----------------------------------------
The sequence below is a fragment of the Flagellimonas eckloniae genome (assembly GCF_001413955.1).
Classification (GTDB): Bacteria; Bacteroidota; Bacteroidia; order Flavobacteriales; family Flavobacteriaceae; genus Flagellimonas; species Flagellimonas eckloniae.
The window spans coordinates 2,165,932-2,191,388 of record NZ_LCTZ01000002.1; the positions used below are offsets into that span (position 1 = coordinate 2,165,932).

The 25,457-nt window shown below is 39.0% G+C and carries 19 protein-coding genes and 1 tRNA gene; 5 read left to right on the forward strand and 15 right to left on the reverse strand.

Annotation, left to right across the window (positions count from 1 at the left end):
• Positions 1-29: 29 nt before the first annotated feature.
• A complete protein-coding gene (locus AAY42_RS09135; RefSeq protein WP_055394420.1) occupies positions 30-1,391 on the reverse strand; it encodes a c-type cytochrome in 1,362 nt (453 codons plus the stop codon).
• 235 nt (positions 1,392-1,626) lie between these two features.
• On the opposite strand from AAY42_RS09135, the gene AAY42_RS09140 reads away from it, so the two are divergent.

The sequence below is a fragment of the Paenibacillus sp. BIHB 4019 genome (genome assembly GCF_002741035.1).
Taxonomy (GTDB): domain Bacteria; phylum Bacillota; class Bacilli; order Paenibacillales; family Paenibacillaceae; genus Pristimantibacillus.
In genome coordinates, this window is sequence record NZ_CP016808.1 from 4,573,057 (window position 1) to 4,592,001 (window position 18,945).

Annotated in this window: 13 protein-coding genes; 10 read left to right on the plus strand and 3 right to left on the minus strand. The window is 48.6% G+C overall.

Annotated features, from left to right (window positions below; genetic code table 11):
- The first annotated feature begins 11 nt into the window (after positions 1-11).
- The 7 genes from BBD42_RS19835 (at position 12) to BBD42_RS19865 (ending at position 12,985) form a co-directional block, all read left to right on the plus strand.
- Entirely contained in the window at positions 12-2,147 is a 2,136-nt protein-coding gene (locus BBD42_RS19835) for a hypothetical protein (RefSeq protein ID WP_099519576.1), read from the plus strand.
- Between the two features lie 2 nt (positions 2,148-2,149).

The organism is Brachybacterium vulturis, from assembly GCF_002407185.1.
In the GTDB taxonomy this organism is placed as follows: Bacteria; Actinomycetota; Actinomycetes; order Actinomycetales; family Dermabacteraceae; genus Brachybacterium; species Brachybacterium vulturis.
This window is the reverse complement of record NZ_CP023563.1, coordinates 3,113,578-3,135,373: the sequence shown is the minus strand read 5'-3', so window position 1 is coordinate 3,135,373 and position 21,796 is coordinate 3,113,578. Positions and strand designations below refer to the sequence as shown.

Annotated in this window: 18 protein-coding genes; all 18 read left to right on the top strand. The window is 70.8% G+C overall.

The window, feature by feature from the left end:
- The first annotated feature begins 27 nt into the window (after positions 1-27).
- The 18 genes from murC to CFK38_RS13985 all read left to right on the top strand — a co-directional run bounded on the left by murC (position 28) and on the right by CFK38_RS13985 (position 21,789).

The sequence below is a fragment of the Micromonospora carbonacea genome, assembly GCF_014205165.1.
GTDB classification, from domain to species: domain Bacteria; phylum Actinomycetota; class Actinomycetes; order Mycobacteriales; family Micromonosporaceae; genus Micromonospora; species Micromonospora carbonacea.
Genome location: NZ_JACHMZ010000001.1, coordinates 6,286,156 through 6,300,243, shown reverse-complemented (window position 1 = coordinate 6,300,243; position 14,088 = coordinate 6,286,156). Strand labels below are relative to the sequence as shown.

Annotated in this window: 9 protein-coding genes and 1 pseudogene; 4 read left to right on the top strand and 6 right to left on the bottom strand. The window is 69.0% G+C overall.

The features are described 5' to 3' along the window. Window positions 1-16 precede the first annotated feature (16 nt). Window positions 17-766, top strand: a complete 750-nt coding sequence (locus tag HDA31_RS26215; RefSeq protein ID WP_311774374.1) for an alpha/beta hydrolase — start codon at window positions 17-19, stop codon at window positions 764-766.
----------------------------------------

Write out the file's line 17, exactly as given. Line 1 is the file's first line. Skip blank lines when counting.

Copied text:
- Entirely contained in the window at positions 12-2,147 is a 2,136-nt protein-coding gene (locus BBD42_RS19835) for a hypothetical protein (RefSeq protein ID WP_099519576.1), read from the plus strand.